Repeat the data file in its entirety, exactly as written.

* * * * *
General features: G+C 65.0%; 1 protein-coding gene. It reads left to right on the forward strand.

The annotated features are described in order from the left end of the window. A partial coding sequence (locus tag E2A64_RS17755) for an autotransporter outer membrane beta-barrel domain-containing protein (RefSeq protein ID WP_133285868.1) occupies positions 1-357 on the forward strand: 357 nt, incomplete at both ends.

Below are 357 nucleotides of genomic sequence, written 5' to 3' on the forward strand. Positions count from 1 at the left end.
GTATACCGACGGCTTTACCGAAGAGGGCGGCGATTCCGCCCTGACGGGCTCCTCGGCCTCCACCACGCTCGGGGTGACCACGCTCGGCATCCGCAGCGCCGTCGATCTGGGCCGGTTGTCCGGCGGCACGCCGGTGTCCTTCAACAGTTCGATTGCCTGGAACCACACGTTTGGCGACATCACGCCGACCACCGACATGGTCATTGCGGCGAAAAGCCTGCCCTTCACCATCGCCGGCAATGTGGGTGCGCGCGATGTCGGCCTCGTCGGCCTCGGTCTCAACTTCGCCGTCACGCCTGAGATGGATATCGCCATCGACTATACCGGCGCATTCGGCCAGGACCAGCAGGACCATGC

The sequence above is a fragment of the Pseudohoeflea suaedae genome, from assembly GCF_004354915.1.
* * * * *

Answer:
General features: G+C 65.0%; 1 protein-coding gene. It reads left to right on the forward strand.

The annotated features are described in order from the left end of the window. A partial coding sequence (locus tag E2A64_RS17755) for an autotransporter outer membrane beta-barrel domain-containing protein (RefSeq protein ID WP_133285868.1) occupies positions 1-357 on the forward strand: 357 nt, incomplete at both ends.

Below are 357 nucleotides of genomic sequence, written 5' to 3' on the forward strand. Positions count from 1 at the left end.
GTATACCGACGGCTTTACCGAAGAGGGCGGCGATTCCGCCCTGACGGGCTCCTCGGCCTCCACCACGCTCGGGGTGACCACGCTCGGCATCCGCAGCGCCGTCGATCTGGGCCGGTTGTCCGGCGGCACGCCGGTGTCCTTCAACAGTTCGATTGCCTGGAACCACACGTTTGGCGACATCACGCCGACCACCGACATGGTCATTGCGGCGAAAAGCCTGCCCTTCACCATCGCCGGCAATGTGGGTGCGCGCGATGTCGGCCTCGTCGGCCTCGGTCTCAACTTCGCCGTCACGCCTGAGATGGATATCGCCATCGACTATACCGGCGCATTCGGCCAGGACCAGCAGGACCATGC

The sequence above is a fragment of the Pseudohoeflea suaedae genome, from assembly GCF_004354915.1.